Psychomilk had this amazing opportunity to interview Lambda Literary Award-winning Author T J Klune and we are beyond ecstatic! Our questions are never easy, and the replies resonate with his honesty as well as a realistic approach. Read our interview where T J Klune answers relevant questions related to his best-selling novels and also gives us possible spoilers that might make you scream with excitement!
—Edited by TheFNGee
A Q&A with T. J. Klune
1) Your novels always have a central character that might seem undeniably weak or flimsy, yet they display unknown innate strength. It could be Ox from Green Creek Series, Paul Auster from At First Sight Series, or Sam from Tales of Verania Series. What did you have in mind when you wrote these characters?
My main goal has always been to write realistic characters, regardless if they were in contemporary stories or in science fiction and fantasy. Relatability is important, even in the face of the fantastical. In addition, it’s important to me to have queer characters who leap off the page, who breathe and laugh and cry and dance. I like the idea of the unexpected, of heroes that people might not see coming. Strength isn’t always about physicality; it can also be about what comes from within.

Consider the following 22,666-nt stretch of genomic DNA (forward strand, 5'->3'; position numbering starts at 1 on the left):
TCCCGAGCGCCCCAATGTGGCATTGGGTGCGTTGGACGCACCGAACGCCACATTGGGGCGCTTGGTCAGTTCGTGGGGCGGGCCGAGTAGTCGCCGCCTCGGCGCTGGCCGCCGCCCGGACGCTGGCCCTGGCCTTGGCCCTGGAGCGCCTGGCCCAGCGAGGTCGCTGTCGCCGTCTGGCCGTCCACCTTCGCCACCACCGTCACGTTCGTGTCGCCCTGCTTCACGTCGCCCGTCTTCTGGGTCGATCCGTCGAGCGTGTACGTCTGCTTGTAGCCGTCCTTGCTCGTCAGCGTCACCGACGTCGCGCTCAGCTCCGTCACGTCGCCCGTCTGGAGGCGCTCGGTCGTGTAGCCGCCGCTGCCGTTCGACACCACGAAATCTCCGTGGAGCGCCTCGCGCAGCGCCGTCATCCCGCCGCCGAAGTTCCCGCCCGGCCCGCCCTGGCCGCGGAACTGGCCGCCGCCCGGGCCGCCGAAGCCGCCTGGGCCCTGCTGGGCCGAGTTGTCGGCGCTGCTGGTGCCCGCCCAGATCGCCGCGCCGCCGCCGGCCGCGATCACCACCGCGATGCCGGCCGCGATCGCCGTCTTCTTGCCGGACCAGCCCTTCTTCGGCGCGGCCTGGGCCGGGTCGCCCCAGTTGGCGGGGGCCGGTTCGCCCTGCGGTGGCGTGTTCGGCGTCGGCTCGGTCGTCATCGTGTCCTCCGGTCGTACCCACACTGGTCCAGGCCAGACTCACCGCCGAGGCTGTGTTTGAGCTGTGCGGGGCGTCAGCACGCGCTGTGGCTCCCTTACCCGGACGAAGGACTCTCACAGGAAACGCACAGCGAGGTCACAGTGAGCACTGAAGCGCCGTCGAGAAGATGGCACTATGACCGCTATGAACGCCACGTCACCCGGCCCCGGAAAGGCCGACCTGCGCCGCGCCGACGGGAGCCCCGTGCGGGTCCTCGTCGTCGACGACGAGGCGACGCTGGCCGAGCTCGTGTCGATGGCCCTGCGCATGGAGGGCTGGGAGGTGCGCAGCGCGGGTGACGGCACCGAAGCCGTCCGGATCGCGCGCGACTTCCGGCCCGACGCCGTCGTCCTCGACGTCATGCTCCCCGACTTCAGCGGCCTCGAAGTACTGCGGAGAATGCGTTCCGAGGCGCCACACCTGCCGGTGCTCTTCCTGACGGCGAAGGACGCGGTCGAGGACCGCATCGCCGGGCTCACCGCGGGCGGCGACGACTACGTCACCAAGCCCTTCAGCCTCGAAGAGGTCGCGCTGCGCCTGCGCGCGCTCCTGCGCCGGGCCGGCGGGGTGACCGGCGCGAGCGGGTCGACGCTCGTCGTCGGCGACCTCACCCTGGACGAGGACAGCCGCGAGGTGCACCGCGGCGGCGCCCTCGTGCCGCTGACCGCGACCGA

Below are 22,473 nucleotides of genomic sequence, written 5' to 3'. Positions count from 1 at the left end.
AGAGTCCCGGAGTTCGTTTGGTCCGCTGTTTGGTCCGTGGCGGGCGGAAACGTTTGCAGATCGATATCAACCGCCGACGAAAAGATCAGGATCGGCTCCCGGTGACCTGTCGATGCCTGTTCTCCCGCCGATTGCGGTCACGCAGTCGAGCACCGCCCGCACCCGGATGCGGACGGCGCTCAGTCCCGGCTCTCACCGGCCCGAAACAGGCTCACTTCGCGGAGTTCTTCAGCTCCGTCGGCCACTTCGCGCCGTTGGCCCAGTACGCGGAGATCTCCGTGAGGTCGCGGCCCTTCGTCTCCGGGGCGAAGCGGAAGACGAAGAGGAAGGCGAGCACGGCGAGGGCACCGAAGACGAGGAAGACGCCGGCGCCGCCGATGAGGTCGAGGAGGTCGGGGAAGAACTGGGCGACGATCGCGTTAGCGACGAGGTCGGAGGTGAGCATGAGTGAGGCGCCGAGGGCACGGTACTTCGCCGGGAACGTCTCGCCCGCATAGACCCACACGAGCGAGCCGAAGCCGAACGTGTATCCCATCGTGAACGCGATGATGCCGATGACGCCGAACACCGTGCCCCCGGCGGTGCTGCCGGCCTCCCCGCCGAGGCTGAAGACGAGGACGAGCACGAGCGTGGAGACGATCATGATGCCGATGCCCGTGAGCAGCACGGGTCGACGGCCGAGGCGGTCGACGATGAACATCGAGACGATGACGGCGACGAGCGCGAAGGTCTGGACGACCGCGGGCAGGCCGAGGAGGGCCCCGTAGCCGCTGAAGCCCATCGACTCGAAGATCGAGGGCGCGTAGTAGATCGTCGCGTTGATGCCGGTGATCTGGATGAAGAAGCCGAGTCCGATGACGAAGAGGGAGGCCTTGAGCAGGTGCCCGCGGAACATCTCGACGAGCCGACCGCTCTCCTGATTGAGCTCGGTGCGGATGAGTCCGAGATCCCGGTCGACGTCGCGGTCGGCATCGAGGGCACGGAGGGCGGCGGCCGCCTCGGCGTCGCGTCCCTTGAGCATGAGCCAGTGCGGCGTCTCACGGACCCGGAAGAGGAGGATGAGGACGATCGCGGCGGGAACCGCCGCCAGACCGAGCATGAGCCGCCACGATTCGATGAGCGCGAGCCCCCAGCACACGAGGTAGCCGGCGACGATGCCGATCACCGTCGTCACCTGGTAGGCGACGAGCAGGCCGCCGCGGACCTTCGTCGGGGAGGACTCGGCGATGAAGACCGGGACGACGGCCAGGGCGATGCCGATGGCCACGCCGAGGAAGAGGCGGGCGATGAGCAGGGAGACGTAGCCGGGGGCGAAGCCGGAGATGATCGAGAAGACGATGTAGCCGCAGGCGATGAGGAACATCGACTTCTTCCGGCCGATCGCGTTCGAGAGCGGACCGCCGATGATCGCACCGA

2) “Bear, Otter, and the Kid Series” is one of your most popular book series focusing on familial relationships. How loud were these characters in your head? Describe the feeling?
Loud, loud, loud. Tyson (AKA the Kid), especially. His was one of the first voices I heard, and he all but demanded I sit down and actually write a book, something I’d wanted to do for years. The book itself is imperfect, as most first novels are. Knowing what I know now, I would have gone about it much differently, but I’m grateful I didn’t. The story is far from my best, but there’s a rough charm that I can’t deny. This funny little family of mine was my first, and therefore, I can’t ever forget the lessons they taught me as a writer and as a person.
I never expected that first book to turn into a four-book series. But the more I thought about it, the more I wanted to tell further stories, following the same group of people over the years of their lives: the good, the bad, and everything in between. I was lucky that people read the first book as much as they did, allowing me to continue. Without the readers, I wouldn’t have been able to write The Art of Breathing, the third book in the series, and the one I consider to be the best out of the four books.
3) Tales of Verania is one of my favorite Gay Romances. Sam is indeed an indescribable character. Talk to us about the variable universe that you have created and also the other main characters, Morgan & Ryan.
The first book in the series—The Lightning Struck Heart—came at a dark time for me. I was losing someone I loved dearly to health issues, and I hadn’t written anything in close to eight months. My depression and anxiety were all I knew, and I didn’t know how to make it stop. Writing had always been a safe space for me, and I was desperate to find that sort of peace again.